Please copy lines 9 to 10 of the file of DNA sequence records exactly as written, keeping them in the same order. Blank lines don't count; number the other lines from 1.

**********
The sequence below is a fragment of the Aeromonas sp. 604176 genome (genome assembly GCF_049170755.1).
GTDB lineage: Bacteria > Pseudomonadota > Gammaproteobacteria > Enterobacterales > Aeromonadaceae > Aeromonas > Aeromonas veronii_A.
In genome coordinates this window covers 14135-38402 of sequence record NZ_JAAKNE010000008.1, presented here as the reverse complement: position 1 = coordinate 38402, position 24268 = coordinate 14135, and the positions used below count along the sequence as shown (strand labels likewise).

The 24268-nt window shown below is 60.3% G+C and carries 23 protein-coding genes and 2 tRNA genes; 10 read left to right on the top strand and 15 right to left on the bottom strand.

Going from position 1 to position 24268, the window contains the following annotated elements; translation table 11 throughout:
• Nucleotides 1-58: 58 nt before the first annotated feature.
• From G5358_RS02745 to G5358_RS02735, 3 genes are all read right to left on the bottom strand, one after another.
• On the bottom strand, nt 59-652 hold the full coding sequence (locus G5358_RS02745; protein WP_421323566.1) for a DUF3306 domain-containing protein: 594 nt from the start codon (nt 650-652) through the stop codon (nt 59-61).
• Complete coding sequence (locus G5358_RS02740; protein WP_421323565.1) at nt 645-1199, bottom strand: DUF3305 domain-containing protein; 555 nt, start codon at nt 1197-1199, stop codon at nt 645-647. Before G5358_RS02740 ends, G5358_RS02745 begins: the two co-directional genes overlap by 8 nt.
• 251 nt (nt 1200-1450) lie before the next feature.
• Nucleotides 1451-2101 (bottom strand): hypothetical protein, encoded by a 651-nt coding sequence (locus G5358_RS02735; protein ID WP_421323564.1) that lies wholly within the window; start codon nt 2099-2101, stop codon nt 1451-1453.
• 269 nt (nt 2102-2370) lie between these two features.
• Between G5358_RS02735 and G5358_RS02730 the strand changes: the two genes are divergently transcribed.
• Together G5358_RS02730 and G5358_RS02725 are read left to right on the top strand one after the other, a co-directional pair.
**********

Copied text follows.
• Complete coding sequence (locus G5358_RS02740; protein WP_421323565.1) at nt 645-1199, bottom strand: DUF3305 domain-containing protein; 555 nt, start codon at nt 1197-1199, stop codon at nt 645-647. Before G5358_RS02740 ends, G5358_RS02745 begins: the two co-directional genes overlap by 8 nt.
• 251 nt (nt 1200-1450) lie before the next feature.